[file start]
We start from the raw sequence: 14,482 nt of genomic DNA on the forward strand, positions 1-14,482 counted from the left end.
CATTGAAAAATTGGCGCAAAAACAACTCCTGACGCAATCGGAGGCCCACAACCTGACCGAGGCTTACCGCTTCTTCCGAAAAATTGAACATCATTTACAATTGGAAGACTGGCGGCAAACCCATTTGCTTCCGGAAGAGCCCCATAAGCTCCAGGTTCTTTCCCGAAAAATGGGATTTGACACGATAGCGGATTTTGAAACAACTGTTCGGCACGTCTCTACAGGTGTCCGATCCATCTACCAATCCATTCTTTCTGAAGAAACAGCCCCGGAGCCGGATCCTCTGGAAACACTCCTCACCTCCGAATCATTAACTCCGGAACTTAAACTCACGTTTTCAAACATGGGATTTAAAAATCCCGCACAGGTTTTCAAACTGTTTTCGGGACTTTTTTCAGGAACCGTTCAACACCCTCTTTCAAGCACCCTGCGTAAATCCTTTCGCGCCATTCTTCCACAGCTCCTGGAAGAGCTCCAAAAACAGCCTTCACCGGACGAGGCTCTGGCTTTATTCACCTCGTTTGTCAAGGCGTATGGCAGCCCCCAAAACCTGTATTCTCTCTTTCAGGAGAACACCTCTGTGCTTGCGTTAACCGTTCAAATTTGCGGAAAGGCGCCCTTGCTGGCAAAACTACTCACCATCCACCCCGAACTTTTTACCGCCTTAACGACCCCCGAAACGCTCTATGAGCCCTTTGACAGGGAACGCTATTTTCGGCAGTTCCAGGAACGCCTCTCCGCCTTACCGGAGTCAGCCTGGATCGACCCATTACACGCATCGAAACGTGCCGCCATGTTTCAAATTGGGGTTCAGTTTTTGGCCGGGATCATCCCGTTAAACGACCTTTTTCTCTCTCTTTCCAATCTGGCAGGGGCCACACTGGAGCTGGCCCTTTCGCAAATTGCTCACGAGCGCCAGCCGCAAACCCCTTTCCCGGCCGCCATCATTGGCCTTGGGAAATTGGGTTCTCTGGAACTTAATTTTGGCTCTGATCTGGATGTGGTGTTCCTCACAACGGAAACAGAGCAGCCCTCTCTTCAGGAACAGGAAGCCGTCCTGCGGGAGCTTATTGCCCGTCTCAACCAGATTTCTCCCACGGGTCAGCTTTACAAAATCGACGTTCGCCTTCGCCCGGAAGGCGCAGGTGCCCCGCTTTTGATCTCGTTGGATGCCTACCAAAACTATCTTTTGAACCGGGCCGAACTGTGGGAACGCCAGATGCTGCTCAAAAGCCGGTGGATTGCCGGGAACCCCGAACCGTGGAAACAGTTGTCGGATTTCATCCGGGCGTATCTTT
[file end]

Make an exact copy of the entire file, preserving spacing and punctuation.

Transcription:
We start from the raw sequence: 14,482 nt of genomic DNA on the forward strand, positions 1-14,482 counted from the left end.
CATTGAAAAATTGGCGCAAAAACAACTCCTGACGCAATCGGAGGCCCACAACCTGACCGAGGCTTACCGCTTCTTCCGAAAAATTGAACATCATTTACAATTGGAAGACTGGCGGCAAACCCATTTGCTTCCGGAAGAGCCCCATAAGCTCCAGGTTCTTTCCCGAAAAATGGGATTTGACACGATAGCGGATTTTGAAACAACTGTTCGGCACGTCTCTACAGGTGTCCGATCCATCTACCAATCCATTCTTTCTGAAGAAACAGCCCCGGAGCCGGATCCTCTGGAAACACTCCTCACCTCCGAATCATTAACTCCGGAACTTAAACTCACGTTTTCAAACATGGGATTTAAAAATCCCGCACAGGTTTTCAAACTGTTTTCGGGACTTTTTTCAGGAACCGTTCAACACCCTCTTTCAAGCACCCTGCGTAAATCCTTTCGCGCCATTCTTCCACAGCTCCTGGAAGAGCTCCAAAAACAGCCTTCACCGGACGAGGCTCTGGCTTTATTCACCTCGTTTGTCAAGGCGTATGGCAGCCCCCAAAACCTGTATTCTCTCTTTCAGGAGAACACCTCTGTGCTTGCGTTAACCGTTCAAATTTGCGGAAAGGCGCCCTTGCTGGCAAAACTACTCACCATCCACCCCGAACTTTTTACCGCCTTAACGACCCCCGAAACGCTCTATGAGCCCTTTGACAGGGAACGCTATTTTCGGCAGTTCCAGGAACGCCTCTCCGCCTTACCGGAGTCAGCCTGGATCGACCCATTACACGCATCGAAACGTGCCGCCATGTTTCAAATTGGGGTTCAGTTTTTGGCCGGGATCATCCCGTTAAACGACCTTTTTCTCTCTCTTTCCAATCTGGCAGGGGCCACACTGGAGCTGGCCCTTTCGCAAATTGCTCACGAGCGCCAGCCGCAAACCCCTTTCCCGGCCGCCATCATTGGCCTTGGGAAATTGGGTTCTCTGGAACTTAATTTTGGCTCTGATCTGGATGTGGTGTTCCTCACAACGGAAACAGAGCAGCCCTCTCTTCAGGAACAGGAAGCCGTCCTGCGGGAGCTTATTGCCCGTCTCAACCAGATTTCTCCCACGGGTCAGCTTTACAAAATCGACGTTCGCCTTCGCCCGGAAGGCGCAGGTGCCCCGCTTTTGATCTCGTTGGATGCCTACCAAAACTATCTTTTGAACCGGGCCGAACTGTGGGAACGCCAGATGCTGCTCAAAAGCCGGTGGATTGCCGGGAACCCCGAACCGTGGAAACAGTTGTCGGATTTCATCCGGGCGTATCTTT